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Solo Piano - Released September 6, 2019 | Mirare

Hi-Res Booklet Distinctions 5 de Diapason
Freeze frame. On the sleeve of his album Révolution, David Kadouch is seated at the piano, hands in the air, looking like a shadow puppet. He is trying to stop time. His project here – surprising from an artist who is not yet 35 – is modelled on Annie Ernaux and her tale The Years. It's about trying to gather together a collection of important moments, in this case musical, and in so doing, to take his own place in history. The works chosen by David Kadouch for this concept album are linked to spectacular collective events, but also to individual consequences. Alongside from Beethoven's famous Sonata No.26, Op.81a, called "Les Adieux", more jaunty and ornamented than powerful and angry; Étude révolutionnaire, Op.10 No.12 by Chopin, we find Dussek's Sufferings of the Queen of France that Dussek composed two months after the execution of Marie-Antoinette of whom he had fond memories. The pretext for a series of contrasting pages in the form of a mini-drama without words, this work testifies to Dussek's attachment to the Queen through a genuine and sincere music with no effect whatsoever where one is almost surprised in certain passages that the subject is treated with more gentleness than tragedy and violence. The programme continues with Sonata 1.X.1905 by Janacek, and Debussy's Les Soirs illuminés par l’ardeur du charbon (a piece recently found behind a Comtoise clock to be rediscovered) and Feux d’artifice and finally Winnsboro Cotton Mill Blues by Rzewski, an infernal toccata that bends towards the blues. True to the spirit of the works he performs, David Kadouch approaches this surprising program with eloquence. © Elsa Siffert/Qobuz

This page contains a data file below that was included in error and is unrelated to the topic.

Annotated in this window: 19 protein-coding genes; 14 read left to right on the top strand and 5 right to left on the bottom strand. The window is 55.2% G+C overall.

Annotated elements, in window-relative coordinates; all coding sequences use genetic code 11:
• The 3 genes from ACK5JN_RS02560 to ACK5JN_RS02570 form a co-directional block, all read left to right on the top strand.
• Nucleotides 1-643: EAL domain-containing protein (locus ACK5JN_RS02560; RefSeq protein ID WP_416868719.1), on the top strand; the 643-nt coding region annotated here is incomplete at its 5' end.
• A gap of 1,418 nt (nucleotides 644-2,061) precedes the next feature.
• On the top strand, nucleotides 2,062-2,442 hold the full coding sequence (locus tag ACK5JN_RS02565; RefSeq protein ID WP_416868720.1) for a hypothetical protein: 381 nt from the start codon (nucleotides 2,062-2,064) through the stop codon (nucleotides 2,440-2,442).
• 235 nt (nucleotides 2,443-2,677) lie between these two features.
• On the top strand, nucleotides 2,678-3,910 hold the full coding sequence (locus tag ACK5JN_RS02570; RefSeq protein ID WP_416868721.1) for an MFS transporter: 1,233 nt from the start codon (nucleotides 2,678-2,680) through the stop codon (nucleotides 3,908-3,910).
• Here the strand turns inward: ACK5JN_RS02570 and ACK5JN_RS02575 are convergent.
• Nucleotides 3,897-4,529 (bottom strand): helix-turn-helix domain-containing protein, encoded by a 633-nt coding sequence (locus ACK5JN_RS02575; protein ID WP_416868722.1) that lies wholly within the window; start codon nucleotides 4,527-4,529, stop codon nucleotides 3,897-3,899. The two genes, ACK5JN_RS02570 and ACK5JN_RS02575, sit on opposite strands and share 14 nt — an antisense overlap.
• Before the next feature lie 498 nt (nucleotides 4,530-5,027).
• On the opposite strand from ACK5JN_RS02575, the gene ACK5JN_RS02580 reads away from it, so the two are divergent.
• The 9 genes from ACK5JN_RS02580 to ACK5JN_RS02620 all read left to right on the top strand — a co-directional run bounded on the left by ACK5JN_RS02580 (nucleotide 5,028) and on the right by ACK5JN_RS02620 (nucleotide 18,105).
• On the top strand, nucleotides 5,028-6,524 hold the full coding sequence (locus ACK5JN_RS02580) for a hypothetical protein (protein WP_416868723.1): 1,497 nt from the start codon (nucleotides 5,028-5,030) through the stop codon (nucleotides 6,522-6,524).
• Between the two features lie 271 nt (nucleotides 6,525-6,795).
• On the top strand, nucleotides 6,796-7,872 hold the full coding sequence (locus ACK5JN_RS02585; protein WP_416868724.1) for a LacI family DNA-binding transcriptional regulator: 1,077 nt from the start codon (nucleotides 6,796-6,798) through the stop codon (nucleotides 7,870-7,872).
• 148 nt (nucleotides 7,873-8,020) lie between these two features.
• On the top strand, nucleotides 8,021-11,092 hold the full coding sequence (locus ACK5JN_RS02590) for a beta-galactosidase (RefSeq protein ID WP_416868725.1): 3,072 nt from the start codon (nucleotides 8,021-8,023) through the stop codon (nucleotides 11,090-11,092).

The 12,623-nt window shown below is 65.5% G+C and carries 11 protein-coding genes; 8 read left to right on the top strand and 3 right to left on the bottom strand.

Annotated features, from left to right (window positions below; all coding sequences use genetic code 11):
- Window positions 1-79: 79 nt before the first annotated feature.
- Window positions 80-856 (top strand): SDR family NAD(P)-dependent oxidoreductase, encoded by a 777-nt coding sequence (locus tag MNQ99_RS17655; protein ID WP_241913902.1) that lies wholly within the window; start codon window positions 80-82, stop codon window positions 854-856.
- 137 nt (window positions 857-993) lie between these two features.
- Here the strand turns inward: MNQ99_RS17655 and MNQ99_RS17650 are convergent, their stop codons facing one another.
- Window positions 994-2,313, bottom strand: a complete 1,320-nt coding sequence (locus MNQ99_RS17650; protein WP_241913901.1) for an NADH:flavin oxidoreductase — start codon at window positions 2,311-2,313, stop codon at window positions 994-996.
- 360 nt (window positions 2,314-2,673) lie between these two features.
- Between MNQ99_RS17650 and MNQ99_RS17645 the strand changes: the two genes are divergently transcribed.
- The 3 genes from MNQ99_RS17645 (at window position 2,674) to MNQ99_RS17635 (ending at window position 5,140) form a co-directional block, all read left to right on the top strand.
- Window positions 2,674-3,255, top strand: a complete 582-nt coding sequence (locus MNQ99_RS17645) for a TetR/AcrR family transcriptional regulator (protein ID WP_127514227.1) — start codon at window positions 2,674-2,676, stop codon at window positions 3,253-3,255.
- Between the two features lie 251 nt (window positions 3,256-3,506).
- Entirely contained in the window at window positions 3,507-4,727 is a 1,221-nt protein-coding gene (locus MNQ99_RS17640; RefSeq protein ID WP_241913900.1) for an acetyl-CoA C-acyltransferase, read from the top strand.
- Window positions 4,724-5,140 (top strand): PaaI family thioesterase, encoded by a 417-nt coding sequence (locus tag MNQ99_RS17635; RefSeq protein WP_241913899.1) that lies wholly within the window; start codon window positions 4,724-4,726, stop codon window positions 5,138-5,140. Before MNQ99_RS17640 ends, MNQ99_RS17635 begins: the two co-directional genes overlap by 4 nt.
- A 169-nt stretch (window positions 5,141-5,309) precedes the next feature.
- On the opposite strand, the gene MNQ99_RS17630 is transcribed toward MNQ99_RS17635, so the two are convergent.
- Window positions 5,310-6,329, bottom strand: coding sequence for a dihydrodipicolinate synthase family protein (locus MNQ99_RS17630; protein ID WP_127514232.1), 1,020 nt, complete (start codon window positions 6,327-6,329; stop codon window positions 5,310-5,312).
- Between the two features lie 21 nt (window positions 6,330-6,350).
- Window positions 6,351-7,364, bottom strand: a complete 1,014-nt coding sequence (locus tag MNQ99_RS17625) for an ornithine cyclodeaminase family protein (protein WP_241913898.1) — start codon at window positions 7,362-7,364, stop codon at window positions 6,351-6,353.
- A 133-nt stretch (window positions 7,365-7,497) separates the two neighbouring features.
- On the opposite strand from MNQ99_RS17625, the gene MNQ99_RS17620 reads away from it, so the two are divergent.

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Classical - Released January 7, 2016 | Mirare

Hi-Res Booklet Distinctions 5 de Diapason
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Classical - Released September 26, 2011 | Artact